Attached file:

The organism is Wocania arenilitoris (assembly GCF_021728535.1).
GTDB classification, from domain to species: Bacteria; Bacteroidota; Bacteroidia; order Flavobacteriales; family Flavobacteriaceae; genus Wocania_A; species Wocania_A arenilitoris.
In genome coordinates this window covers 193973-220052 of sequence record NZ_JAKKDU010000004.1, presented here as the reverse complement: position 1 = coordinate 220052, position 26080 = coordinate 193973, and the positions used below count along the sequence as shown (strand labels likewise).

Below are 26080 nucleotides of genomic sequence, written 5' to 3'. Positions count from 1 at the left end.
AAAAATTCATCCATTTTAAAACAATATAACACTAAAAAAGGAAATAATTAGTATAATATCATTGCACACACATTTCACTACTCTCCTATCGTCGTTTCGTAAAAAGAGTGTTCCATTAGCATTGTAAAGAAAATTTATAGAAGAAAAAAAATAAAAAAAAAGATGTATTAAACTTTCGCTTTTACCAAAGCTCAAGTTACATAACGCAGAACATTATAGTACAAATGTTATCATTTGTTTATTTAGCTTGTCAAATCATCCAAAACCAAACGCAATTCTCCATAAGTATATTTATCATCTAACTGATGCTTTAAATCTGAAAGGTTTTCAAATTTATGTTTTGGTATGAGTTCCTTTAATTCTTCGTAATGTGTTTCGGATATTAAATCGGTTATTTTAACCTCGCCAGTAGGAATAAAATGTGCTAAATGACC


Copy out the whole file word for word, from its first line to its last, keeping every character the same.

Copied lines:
The organism is Wocania arenilitoris (assembly GCF_021728535.1).
GTDB classification, from domain to species: Bacteria; Bacteroidota; Bacteroidia; order Flavobacteriales; family Flavobacteriaceae; genus Wocania_A; species Wocania_A arenilitoris.
In genome coordinates this window covers 193973-220052 of sequence record NZ_JAKKDU010000004.1, presented here as the reverse complement: position 1 = coordinate 220052, position 26080 = coordinate 193973, and the positions used below count along the sequence as shown (strand labels likewise).

Below are 26080 nucleotides of genomic sequence, written 5' to 3'. Positions count from 1 at the left end.
AAAAATTCATCCATTTTAAAACAATATAACACTAAAAAAGGAAATAATTAGTATAATATCATTGCACACACATTTCACTACTCTCCTATCGTCGTTTCGTAAAAAGAGTGTTCCATTAGCATTGTAAAGAAAATTTATAGAAGAAAAAAAATAAAAAAAAAGATGTATTAAACTTTCGCTTTTACCAAAGCTCAAGTTACATAACGCAGAACATTATAGTACAAATGTTATCATTTGTTTATTTAGCTTGTCAAATCATCCAAAACCAAACGCAATTCTCCATAAGTATATTTATCATCTAACTGATGCTTTAAATCTGAAAGGTTTTCAAATTTATGTTTTGGTATGAGTTCCTTTAATTCTTCGTAATGTGTTTCGGATATTAAATCGGTTATTTTAACCTCGCCAGTAGGAATAAAATGTGCTAAATGACC